IMF: Climate emergency poses "grave risks" to global economy
The International Monetary Fund's new update to its world economic outlook says "the ongoing climate emergency continues to pose grave risks to the global economy" and warns that current policies are inadequate.
The big picture: "Much larger coordinated global policies — including carbon price floors —will be needed to meet the new goals laid out at the Glasgow climate conference and stave off catastrophic global climate change," it states.
Why it matters: The document is also the latest of several recent warnings and lines of evidence that nations are not breathing life into the lofty ambitions of the Paris Agreement and the late 2021 United Nations climate summit.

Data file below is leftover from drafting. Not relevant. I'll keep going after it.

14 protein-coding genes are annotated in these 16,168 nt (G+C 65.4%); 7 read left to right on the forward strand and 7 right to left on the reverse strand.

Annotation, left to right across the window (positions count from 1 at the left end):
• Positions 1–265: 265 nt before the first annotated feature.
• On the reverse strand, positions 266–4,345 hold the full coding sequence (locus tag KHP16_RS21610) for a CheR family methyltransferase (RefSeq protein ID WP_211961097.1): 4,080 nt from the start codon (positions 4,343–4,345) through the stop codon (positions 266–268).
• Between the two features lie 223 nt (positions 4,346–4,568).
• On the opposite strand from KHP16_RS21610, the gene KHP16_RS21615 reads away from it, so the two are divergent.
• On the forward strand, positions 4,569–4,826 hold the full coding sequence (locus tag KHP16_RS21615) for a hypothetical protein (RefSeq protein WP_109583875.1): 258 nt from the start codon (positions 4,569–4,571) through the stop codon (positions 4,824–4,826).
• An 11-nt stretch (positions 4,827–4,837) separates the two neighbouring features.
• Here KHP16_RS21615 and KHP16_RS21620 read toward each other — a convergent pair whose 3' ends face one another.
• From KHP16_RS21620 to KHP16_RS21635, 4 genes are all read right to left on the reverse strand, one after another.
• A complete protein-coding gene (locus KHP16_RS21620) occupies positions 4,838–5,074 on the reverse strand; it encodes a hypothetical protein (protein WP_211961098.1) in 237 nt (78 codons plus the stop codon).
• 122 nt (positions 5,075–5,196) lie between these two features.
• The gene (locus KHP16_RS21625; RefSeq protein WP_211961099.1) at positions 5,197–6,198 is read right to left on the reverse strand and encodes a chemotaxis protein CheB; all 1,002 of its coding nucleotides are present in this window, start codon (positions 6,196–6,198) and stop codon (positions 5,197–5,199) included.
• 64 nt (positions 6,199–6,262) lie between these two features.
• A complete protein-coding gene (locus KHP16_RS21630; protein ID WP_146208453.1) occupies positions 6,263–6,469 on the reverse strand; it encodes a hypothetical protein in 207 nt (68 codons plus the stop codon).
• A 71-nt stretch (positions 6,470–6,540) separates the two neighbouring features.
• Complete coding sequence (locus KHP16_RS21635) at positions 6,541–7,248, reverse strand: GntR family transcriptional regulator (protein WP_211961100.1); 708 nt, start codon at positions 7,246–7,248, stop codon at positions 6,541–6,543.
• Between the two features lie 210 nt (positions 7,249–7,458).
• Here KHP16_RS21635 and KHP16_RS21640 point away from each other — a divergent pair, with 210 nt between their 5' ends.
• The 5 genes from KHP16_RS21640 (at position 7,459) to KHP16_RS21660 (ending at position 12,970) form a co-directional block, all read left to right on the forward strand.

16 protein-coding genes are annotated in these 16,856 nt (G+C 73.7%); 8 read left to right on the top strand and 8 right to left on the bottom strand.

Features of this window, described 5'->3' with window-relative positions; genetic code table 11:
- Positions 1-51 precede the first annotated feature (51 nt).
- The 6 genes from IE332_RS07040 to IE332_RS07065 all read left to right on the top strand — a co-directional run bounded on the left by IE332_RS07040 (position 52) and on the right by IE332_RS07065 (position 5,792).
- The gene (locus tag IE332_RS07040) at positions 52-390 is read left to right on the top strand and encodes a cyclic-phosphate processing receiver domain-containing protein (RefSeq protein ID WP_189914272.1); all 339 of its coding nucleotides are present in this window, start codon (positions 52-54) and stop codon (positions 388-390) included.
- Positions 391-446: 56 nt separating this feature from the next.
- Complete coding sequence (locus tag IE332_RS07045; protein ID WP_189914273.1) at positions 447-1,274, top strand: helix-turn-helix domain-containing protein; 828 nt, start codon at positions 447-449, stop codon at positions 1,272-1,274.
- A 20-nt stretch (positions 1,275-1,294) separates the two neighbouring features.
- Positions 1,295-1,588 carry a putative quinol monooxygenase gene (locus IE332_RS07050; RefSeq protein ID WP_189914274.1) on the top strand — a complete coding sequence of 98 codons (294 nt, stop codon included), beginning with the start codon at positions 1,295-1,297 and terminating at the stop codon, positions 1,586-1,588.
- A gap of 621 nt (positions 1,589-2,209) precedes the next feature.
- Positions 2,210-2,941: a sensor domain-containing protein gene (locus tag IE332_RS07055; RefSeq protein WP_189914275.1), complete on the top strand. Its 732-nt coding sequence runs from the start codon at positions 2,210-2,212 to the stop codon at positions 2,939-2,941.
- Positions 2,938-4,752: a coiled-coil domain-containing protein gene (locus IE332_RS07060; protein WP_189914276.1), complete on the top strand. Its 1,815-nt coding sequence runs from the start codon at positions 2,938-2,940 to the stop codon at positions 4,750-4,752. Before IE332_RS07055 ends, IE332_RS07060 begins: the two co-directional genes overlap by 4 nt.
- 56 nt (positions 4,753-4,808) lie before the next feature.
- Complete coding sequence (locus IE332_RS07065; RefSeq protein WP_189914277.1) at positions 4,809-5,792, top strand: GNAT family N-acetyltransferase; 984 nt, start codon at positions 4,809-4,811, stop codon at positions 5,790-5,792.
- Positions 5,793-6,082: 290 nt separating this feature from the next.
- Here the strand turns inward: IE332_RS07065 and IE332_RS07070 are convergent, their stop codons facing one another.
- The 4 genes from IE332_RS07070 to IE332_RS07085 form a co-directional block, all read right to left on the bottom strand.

Catch up fast: On Monday U.S. climate envoy John Kerry said "we're in trouble" despite progress at the Glasgow summit, "unprecedented" private-sector efforts and other positive trends.
- "Not trouble we can't get out of, but we're not on a good track," Kerry said at an event hosted by the U.S. Chamber of Commerce about plans for the next U.N. summit in Egypt late this year.
Threat level: Kerry cited last year's growth in global coal consumption and plans for new coal-fired power plants.
- "That's a problem. There's just no other way to cut it. Coal is the dirtiest fuel on the planet. Nobody has figured out how to make it clean, even though they talk about clean coal," he said.